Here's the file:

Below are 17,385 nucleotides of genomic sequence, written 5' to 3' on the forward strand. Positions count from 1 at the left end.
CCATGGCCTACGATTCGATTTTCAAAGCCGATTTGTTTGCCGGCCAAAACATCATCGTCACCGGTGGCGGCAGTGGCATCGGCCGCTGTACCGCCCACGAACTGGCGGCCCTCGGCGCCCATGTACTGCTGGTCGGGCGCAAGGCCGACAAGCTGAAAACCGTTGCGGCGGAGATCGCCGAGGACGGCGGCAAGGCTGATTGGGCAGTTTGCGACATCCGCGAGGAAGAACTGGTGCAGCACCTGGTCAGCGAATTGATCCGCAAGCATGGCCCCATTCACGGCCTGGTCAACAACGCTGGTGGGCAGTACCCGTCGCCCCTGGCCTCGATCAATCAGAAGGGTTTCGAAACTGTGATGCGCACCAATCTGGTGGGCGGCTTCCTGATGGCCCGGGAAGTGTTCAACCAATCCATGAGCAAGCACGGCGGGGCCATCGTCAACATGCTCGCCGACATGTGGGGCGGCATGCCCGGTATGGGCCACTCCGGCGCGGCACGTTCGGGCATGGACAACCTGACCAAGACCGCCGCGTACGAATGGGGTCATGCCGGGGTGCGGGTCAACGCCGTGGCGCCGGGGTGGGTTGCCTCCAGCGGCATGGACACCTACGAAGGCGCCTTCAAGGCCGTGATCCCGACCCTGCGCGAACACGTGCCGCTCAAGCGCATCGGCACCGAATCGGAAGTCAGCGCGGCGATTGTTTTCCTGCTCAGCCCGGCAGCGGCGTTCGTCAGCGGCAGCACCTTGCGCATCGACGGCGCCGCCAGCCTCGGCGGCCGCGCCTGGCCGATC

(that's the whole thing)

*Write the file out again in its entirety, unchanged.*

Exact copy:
Below are 17,385 nucleotides of genomic sequence, written 5' to 3' on the forward strand. Positions count from 1 at the left end.
CCATGGCCTACGATTCGATTTTCAAAGCCGATTTGTTTGCCGGCCAAAACATCATCGTCACCGGTGGCGGCAGTGGCATCGGCCGCTGTACCGCCCACGAACTGGCGGCCCTCGGCGCCCATGTACTGCTGGTCGGGCGCAAGGCCGACAAGCTGAAAACCGTTGCGGCGGAGATCGCCGAGGACGGCGGCAAGGCTGATTGGGCAGTTTGCGACATCCGCGAGGAAGAACTGGTGCAGCACCTGGTCAGCGAATTGATCCGCAAGCATGGCCCCATTCACGGCCTGGTCAACAACGCTGGTGGGCAGTACCCGTCGCCCCTGGCCTCGATCAATCAGAAGGGTTTCGAAACTGTGATGCGCACCAATCTGGTGGGCGGCTTCCTGATGGCCCGGGAAGTGTTCAACCAATCCATGAGCAAGCACGGCGGGGCCATCGTCAACATGCTCGCCGACATGTGGGGCGGCATGCCCGGTATGGGCCACTCCGGCGCGGCACGTTCGGGCATGGACAACCTGACCAAGACCGCCGCGTACGAATGGGGTCATGCCGGGGTGCGGGTCAACGCCGTGGCGCCGGGGTGGGTTGCCTCCAGCGGCATGGACACCTACGAAGGCGCCTTCAAGGCCGTGATCCCGACCCTGCGCGAACACGTGCCGCTCAAGCGCATCGGCACCGAATCGGAAGTCAGCGCGGCGATTGTTTTCCTGCTCAGCCCGGCAGCGGCGTTCGTCAGCGGCAGCACCTTGCGCATCGACGGCGCCGCCAGCCTCGGCGGCCGCGCCTGGCCGATC